It comes as no surprise that a deadlocked Congress missed the July 1 deadline to pass a bill that would have kept the interest rates on federally subsidized Stafford student loans from doubling from 3.4 percent to 6.8 percent, as required in 2007 legislation. The bitterly divided national legislature barely gets anything of importance done these days.
With the deadline and the July 4 holiday behind it, the Senate tried again Wednesday — and failed on a procedural vote — to bring up a bill to restore the interest rate on Stafford loans to the lower 3.4 percent for one year. A cloture motion to break a Republican filibuster lost on a 51-49 vote. One year would at least have bought time for a long-term solution.
It's well past time for action. It would be wrong to saddle students with an even greater debt burden. Student debt now tops a scary $1 trillion.
The government already makes money off of student loans — $51 billion in profit from this year's loans alone, according to the Congressional Budget Office. It isn't in the national interest for the government to squeeze even more money out of higher education students.
House Republicans have passed a bill tying student loan interest rates to the government's cost of borrowing. The rate on a Stafford loan would be adjustable from year to year depending on the rise and fall of the 10-year Treasury note yield, capped at 8.5 percent. That would increase the cost of borrowing — the wrong way to go.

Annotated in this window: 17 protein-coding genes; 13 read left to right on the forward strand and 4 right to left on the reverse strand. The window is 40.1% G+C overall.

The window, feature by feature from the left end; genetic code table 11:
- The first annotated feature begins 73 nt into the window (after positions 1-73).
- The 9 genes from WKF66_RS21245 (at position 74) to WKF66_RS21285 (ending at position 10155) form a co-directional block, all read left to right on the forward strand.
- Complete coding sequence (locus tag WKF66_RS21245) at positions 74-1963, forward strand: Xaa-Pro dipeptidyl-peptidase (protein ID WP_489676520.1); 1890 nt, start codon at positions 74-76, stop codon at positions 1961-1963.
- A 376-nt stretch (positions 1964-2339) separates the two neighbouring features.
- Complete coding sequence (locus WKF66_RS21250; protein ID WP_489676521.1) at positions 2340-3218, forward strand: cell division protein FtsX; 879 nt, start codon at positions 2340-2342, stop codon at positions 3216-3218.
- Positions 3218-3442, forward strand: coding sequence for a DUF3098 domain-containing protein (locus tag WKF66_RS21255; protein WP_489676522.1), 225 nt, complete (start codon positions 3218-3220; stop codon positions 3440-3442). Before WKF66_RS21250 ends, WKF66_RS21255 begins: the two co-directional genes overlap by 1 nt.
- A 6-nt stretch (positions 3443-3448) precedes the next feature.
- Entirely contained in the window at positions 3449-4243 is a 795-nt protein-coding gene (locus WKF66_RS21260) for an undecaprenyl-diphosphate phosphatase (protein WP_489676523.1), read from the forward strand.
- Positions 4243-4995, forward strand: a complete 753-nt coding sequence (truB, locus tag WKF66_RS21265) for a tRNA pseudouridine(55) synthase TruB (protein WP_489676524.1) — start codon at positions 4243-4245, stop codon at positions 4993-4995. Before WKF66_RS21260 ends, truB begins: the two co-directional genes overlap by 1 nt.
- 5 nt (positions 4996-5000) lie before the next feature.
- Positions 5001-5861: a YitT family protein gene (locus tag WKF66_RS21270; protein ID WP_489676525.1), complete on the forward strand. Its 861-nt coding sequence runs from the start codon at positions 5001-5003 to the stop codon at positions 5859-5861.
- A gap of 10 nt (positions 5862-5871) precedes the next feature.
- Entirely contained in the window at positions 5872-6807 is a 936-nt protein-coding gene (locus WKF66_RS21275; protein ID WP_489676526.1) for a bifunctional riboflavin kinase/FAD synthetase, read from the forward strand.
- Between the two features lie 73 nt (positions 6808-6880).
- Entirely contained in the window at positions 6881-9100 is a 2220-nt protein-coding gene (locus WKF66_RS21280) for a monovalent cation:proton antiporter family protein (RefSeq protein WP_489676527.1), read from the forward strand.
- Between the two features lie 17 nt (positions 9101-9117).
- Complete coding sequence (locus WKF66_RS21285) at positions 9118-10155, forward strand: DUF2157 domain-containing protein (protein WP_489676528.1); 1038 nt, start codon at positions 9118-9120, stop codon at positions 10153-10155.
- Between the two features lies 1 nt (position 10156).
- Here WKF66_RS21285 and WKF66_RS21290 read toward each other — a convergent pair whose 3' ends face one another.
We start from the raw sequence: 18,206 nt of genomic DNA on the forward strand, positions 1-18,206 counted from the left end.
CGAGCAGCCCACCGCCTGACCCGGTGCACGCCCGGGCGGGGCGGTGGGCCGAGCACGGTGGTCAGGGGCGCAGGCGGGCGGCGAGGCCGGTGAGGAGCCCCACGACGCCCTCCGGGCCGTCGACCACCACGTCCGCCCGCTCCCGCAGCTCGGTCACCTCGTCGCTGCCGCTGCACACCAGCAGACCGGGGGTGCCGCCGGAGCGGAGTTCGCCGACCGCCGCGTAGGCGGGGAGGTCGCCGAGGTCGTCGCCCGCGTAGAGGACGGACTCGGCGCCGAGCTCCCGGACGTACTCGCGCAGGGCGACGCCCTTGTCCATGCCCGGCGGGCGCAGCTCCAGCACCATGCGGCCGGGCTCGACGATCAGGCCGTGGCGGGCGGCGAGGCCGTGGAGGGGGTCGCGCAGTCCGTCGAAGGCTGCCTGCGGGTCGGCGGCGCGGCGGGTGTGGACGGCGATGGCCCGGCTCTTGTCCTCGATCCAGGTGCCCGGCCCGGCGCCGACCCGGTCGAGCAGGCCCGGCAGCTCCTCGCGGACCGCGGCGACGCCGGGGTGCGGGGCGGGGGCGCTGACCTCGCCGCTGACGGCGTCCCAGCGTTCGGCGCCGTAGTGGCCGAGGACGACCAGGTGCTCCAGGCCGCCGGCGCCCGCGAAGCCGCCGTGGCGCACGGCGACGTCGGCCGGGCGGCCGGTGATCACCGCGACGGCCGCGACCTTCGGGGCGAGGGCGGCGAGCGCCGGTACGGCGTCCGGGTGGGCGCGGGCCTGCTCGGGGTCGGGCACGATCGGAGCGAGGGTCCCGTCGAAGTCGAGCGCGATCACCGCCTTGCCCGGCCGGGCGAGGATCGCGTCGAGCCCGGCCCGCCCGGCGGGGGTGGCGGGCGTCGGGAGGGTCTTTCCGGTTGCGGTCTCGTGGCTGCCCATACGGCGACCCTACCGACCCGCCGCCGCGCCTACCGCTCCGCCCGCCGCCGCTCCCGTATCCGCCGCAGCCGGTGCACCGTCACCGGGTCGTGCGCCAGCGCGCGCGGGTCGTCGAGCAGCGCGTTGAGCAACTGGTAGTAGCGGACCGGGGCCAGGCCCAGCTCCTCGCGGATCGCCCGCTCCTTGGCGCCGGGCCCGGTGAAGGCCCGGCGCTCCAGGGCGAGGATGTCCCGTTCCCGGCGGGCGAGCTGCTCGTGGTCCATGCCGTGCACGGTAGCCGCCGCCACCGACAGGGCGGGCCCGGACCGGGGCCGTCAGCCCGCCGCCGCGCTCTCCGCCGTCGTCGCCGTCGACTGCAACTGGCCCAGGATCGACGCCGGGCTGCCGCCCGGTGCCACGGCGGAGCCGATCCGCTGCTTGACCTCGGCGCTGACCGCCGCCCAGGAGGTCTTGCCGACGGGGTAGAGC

Democratic U.S. Sen. Elizabeth Warren of Massachusetts introduced legislation this spring that would lower federal student-loan interest rates to the 0.75 percent rate that banks pay to the Federal Reserve for short-term loans. Why should big banks get cheaper money than students? she asks. But that rock-bottom rate would last only for a year.
Something must be done on a permanent basis to fix the problems of college affordability and student debt.
The nation needs as many graduates as it can educate to remain competitive and strong. Rapidly accumulating student debt is a drag on the economy, taking money that would otherwise go for such big-ticket items as car payments or to buy a starter home.
A low-interest, fixed-rate student loan is part of the answer.